Driving transformational Impact

We serve as a catalyst — connecting people, resources and ideas — to advance the health ecosystem, accelerating competitive advantage, fostering long-term sustainability, and enhancing the efforts of our valued partners across a 14-county region. We drive transformational impact by functioning as a conduit between our partner organizations, grant makers, philanthropists and businesses.  

Addressing obstacles through Innovative partnerships

As a 14-county community collaborative, we play a unique role in outlining shared prevention goals, identifying evidence-based interventions, coordinating funding streams, and acting as a convener of regional stakeholders. We address obstacles to healthy living through innovative partnerships between primary care providers, community-based organizations, employers, local philanthropic organizations and many other partners.

Region Served

WHO WE SERVE

We work on behalf of more than 755,000 residents in 14 counties in central Michigan: Arenac, Bay, Clare, Gladwin, Gratiot, Huron, Iosco, Isabella, Midland, Ogemaw, Roscommon, Saginaw, Sanilac and Tuscola. This region is one of nine medical trading areas defined by the State of Michigan Department of Community Health.

The economy of the MiHIA region is a diverse mix of various agricultural components, advanced manufacturing and automotive industries, as well as state-of-the-art health care facilities. The region also is home to several colleges and universities, including Central Michigan University, Saginaw Valley State University, Delta College and Northwood University.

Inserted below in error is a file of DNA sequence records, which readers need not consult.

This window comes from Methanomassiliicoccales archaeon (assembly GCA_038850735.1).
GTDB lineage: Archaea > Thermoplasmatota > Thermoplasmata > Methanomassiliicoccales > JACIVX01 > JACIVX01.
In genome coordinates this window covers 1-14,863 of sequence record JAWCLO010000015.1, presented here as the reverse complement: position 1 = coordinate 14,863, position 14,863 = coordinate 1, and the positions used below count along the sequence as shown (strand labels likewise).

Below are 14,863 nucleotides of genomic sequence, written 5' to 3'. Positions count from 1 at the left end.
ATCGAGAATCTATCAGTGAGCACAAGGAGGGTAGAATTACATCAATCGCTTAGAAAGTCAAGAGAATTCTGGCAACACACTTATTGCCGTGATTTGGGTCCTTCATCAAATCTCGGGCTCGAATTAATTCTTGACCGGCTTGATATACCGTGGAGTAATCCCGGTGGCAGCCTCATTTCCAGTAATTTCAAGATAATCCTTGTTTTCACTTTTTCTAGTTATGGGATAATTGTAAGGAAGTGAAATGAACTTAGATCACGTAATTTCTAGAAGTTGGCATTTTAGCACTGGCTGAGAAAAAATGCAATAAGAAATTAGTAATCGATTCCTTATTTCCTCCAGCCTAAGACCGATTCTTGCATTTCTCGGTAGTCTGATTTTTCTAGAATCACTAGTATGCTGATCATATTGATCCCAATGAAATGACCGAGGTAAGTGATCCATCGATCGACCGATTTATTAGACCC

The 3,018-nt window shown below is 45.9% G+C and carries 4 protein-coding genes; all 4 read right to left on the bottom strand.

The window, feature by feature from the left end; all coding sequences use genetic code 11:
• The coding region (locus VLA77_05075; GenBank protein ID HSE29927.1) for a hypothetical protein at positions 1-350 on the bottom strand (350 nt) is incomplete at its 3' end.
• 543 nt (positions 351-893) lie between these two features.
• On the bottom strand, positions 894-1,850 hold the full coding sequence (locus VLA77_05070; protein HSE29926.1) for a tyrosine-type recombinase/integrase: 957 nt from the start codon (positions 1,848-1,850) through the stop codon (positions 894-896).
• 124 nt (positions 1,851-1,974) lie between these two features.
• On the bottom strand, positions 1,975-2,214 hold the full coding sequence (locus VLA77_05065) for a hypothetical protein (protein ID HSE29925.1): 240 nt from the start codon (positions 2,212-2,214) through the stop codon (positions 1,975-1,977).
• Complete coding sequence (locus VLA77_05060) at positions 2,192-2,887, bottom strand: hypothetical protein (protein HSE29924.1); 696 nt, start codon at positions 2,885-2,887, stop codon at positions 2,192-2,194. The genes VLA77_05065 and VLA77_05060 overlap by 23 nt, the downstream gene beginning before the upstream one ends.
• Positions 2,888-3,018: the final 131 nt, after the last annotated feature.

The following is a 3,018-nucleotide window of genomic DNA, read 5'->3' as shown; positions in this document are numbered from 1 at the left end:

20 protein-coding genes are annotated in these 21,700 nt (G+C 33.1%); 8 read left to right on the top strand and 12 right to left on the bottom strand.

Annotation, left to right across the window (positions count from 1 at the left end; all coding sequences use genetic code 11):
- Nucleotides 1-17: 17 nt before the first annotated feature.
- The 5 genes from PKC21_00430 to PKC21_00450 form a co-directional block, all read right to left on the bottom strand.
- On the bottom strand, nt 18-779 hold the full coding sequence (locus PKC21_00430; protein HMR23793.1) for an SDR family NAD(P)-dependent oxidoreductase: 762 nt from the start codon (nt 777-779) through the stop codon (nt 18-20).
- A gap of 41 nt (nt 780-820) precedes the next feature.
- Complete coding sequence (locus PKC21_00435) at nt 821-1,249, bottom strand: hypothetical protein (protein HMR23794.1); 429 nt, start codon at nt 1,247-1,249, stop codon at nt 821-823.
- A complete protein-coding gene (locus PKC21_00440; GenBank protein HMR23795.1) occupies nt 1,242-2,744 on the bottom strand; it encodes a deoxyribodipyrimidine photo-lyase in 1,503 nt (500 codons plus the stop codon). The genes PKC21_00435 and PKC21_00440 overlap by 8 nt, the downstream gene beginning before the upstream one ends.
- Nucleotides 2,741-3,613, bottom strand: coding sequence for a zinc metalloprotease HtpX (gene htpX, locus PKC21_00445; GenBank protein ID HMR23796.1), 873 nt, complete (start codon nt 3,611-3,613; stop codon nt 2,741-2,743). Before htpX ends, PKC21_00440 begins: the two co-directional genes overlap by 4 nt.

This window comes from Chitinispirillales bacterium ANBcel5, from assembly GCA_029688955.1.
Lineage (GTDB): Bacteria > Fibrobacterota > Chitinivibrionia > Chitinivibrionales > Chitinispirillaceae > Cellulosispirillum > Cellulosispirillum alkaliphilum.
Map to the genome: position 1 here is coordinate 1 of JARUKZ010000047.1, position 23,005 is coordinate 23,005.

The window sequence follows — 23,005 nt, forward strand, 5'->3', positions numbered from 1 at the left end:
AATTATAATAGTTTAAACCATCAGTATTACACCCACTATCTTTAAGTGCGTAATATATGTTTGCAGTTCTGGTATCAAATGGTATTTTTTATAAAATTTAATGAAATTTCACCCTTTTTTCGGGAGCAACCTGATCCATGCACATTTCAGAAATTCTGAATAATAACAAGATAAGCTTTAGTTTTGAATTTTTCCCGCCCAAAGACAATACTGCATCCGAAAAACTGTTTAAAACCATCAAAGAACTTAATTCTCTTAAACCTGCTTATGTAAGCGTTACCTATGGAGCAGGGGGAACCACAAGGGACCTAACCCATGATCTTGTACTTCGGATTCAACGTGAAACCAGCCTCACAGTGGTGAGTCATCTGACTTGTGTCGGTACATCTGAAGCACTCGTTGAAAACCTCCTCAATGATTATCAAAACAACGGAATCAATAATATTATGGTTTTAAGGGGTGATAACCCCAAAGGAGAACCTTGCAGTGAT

At the same time, the region’s urban and rural areas also include sizable populations of economically depressed and medically underserved residents. Initiatives within MiHIA and THRIVE’s framework typically launch in specific counties or communities. Successful efforts then may be adopted, scaled and advanced by additional communities.

HISTORY

For 15 years, the Michigan Health Improvement Alliance, a 501(c)3, has been positively impacting health care and economic sustainability in a 14-county region.

Then, the concept of multi-stakeholder collaboratives was just starting on the national level and required building goodwill, gaining trust, articulating the value proposition and establishing a unifying process for all stakeholders. In fact, such efforts will always be a critical part of what we do.